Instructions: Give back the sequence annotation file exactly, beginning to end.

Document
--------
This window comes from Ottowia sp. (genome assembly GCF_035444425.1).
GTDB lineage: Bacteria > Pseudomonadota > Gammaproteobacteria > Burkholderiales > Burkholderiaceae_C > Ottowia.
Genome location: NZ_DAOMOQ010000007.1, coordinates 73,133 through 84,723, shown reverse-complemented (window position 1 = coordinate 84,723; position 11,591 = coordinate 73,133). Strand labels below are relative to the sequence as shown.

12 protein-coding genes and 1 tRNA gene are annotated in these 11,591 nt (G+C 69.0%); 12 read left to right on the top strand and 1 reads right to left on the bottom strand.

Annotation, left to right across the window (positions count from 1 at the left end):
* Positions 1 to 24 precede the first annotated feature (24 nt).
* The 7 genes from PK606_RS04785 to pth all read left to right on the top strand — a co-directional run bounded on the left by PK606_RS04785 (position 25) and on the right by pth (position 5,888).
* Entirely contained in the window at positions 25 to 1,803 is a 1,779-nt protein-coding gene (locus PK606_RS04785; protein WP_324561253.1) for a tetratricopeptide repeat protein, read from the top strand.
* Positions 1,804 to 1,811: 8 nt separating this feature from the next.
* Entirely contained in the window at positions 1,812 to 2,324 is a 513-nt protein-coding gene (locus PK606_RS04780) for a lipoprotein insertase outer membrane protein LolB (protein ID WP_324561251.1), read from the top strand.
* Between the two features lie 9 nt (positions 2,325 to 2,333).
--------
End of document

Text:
This window comes from Ottowia sp. (genome assembly GCF_035444425.1).
GTDB lineage: Bacteria > Pseudomonadota > Gammaproteobacteria > Burkholderiales > Burkholderiaceae_C > Ottowia.
Genome location: NZ_DAOMOQ010000007.1, coordinates 73,133 through 84,723, shown reverse-complemented (window position 1 = coordinate 84,723; position 11,591 = coordinate 73,133). Strand labels below are relative to the sequence as shown.

12 protein-coding genes and 1 tRNA gene are annotated in these 11,591 nt (G+C 69.0%); 12 read left to right on the top strand and 1 reads right to left on the bottom strand.

Annotation, left to right across the window (positions count from 1 at the left end):
* Positions 1 to 24 precede the first annotated feature (24 nt).
* The 7 genes from PK606_RS04785 to pth all read left to right on the top strand — a co-directional run bounded on the left by PK606_RS04785 (position 25) and on the right by pth (position 5,888).
* Entirely contained in the window at positions 25 to 1,803 is a 1,779-nt protein-coding gene (locus PK606_RS04785; protein WP_324561253.1) for a tetratricopeptide repeat protein, read from the top strand.
* Positions 1,804 to 1,811: 8 nt separating this feature from the next.
* Entirely contained in the window at positions 1,812 to 2,324 is a 513-nt protein-coding gene (locus PK606_RS04780) for a lipoprotein insertase outer membrane protein LolB (protein ID WP_324561251.1), read from the top strand.
* Between the two features lie 9 nt (positions 2,325 to 2,333).